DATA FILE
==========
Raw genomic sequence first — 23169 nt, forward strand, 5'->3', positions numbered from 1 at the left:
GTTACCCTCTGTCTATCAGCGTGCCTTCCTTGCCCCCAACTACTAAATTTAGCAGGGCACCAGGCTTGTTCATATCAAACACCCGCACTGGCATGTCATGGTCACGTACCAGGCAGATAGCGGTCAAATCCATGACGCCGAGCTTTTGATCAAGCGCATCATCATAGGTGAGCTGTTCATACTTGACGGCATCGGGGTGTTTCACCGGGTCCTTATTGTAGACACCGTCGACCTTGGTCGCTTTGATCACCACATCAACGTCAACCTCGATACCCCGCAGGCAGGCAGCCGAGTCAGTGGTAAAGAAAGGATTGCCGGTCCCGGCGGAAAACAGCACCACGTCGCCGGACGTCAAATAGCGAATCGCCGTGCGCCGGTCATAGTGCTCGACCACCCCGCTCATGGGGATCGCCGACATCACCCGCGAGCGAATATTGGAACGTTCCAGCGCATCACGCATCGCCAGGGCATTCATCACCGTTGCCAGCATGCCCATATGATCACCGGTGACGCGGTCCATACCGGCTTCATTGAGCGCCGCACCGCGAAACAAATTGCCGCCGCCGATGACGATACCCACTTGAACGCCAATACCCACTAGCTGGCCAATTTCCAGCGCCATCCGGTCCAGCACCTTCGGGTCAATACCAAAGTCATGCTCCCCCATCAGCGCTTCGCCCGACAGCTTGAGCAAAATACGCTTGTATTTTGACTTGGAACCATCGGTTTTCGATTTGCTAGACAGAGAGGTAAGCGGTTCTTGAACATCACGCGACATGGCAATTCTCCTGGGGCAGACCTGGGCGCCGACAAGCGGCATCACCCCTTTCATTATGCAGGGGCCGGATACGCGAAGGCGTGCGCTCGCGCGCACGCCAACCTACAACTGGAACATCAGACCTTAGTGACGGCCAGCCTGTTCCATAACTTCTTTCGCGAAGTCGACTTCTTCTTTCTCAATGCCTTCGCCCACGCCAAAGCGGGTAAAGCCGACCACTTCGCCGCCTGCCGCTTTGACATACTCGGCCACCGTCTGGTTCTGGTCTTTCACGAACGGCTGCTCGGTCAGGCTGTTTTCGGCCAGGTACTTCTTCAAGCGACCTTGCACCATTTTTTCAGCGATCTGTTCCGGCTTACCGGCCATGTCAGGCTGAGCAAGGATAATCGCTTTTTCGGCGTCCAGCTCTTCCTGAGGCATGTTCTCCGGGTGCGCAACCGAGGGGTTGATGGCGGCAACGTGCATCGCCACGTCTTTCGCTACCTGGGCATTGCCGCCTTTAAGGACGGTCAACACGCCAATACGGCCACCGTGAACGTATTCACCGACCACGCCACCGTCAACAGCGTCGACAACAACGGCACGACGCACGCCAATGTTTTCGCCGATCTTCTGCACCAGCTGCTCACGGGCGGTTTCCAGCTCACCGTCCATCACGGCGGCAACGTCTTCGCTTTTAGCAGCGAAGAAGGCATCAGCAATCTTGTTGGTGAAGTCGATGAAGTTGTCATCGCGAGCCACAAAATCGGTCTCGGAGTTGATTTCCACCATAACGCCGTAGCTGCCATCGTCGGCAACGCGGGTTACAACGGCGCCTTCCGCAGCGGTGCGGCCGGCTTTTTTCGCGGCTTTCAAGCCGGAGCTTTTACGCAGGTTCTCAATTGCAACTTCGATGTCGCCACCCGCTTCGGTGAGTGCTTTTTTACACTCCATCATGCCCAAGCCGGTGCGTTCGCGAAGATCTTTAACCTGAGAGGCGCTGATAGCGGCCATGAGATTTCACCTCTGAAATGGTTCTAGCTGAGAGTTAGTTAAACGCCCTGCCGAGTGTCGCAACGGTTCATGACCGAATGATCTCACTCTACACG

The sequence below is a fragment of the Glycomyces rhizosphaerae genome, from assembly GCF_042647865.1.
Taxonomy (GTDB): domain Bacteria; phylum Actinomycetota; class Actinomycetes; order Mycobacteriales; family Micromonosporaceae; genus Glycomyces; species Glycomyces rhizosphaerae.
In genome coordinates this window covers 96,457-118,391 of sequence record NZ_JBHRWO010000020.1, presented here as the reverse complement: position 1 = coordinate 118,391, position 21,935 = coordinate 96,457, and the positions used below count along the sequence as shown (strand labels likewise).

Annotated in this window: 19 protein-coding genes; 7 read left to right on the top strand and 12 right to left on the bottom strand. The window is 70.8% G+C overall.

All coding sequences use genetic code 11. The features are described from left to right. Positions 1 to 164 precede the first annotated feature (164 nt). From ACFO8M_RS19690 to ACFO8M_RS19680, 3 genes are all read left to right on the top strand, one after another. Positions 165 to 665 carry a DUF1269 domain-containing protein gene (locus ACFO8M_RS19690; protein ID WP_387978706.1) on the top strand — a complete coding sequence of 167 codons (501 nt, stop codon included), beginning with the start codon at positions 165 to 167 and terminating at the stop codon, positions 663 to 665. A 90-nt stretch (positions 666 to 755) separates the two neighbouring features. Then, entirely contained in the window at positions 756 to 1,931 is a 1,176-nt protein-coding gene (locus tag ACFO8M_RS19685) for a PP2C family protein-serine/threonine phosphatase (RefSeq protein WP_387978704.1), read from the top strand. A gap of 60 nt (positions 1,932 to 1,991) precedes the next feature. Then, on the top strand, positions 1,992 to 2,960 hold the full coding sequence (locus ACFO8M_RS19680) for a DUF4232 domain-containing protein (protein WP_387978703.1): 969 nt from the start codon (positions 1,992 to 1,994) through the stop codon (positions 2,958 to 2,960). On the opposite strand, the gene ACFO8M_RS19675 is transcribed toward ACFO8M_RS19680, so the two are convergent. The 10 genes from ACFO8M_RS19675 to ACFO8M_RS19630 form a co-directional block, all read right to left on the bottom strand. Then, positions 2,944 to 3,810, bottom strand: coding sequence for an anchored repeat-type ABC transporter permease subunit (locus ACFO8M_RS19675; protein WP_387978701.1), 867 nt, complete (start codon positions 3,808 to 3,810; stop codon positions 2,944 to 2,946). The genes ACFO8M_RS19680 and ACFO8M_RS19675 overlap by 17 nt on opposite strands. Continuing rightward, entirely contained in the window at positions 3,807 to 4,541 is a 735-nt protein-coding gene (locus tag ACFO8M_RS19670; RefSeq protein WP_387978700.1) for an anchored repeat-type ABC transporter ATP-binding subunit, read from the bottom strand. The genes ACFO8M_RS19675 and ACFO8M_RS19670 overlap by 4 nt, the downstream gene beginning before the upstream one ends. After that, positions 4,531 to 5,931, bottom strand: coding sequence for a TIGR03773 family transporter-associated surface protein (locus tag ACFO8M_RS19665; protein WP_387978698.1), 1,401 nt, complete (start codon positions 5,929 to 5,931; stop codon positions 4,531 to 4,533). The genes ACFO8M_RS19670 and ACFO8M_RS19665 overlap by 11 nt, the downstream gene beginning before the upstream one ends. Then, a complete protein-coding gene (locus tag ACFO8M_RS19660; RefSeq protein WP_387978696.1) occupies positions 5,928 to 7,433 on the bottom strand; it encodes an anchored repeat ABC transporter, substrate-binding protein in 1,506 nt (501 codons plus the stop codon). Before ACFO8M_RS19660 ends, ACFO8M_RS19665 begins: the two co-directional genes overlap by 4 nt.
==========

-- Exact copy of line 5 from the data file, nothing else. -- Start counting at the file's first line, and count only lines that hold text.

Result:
In genome coordinates this window covers 96,457-118,391 of sequence record NZ_JBHRWO010000020.1, presented here as the reverse complement: position 1 = coordinate 118,391, position 21,935 = coordinate 96,457, and the positions used below count along the sequence as shown (strand labels likewise).